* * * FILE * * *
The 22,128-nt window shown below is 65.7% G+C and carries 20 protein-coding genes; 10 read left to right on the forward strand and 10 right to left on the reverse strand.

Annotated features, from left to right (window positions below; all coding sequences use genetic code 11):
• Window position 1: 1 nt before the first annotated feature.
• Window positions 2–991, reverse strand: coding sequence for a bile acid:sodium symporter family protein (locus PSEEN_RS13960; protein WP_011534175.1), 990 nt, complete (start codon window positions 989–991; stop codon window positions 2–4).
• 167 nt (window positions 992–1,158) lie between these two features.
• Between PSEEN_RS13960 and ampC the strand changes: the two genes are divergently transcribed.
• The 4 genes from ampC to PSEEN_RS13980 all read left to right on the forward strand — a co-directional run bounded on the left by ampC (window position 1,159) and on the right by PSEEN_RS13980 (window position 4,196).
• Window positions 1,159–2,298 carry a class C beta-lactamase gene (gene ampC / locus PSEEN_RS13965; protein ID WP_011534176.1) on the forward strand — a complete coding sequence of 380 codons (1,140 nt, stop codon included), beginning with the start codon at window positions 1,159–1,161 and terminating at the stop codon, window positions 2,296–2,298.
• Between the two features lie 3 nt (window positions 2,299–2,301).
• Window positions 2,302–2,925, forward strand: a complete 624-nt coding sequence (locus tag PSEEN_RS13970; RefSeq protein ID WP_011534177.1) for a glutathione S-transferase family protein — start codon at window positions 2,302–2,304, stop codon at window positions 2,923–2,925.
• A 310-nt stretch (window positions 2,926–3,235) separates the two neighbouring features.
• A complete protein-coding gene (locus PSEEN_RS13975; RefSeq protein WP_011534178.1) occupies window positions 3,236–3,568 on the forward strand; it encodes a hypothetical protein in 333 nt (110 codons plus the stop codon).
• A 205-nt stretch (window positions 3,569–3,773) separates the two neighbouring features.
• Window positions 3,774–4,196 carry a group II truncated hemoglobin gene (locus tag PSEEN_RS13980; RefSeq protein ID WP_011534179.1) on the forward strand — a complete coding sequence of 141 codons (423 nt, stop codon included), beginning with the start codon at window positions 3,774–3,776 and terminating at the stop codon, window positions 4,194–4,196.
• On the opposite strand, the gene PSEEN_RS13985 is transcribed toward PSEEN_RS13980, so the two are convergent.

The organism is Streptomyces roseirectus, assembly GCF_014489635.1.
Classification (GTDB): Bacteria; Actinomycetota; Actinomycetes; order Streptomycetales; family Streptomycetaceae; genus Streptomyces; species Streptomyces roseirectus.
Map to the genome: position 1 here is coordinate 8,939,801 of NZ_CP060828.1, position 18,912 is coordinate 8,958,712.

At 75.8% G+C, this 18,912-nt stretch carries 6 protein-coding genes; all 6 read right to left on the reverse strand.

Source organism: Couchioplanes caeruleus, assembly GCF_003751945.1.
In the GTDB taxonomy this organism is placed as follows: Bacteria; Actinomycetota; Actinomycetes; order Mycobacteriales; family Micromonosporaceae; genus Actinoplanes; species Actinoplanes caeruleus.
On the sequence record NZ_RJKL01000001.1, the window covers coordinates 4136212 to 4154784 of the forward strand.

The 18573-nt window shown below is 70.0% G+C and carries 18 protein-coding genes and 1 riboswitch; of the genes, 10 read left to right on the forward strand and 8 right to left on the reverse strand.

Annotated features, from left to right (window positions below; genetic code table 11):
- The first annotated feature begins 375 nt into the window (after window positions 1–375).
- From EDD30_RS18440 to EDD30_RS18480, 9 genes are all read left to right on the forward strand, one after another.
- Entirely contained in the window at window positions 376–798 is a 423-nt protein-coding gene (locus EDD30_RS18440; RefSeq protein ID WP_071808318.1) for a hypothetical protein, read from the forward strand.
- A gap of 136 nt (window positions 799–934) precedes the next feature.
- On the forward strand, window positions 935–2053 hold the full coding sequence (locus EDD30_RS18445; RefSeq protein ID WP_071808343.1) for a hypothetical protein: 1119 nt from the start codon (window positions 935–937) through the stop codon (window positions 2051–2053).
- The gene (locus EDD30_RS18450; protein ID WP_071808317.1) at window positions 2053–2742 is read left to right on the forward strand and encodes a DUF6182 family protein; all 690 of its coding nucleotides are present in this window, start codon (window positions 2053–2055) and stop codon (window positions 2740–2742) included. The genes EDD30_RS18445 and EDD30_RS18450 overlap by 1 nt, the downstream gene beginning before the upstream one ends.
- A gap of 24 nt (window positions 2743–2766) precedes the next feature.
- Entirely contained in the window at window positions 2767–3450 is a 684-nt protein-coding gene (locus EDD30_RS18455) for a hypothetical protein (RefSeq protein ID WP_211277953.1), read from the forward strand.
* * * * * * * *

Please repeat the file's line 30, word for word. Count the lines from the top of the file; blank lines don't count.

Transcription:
- The gene (locus EDD30_RS18450; protein ID WP_071808317.1) at window positions 2053–2742 is read left to right on the forward strand and encodes a DUF6182 family protein; all 690 of its coding nucleotides are present in this window, start codon (window positions 2053–2055) and stop codon (window positions 2740–2742) included. The genes EDD30_RS18445 and EDD30_RS18450 overlap by 1 nt, the downstream gene beginning before the upstream one ends.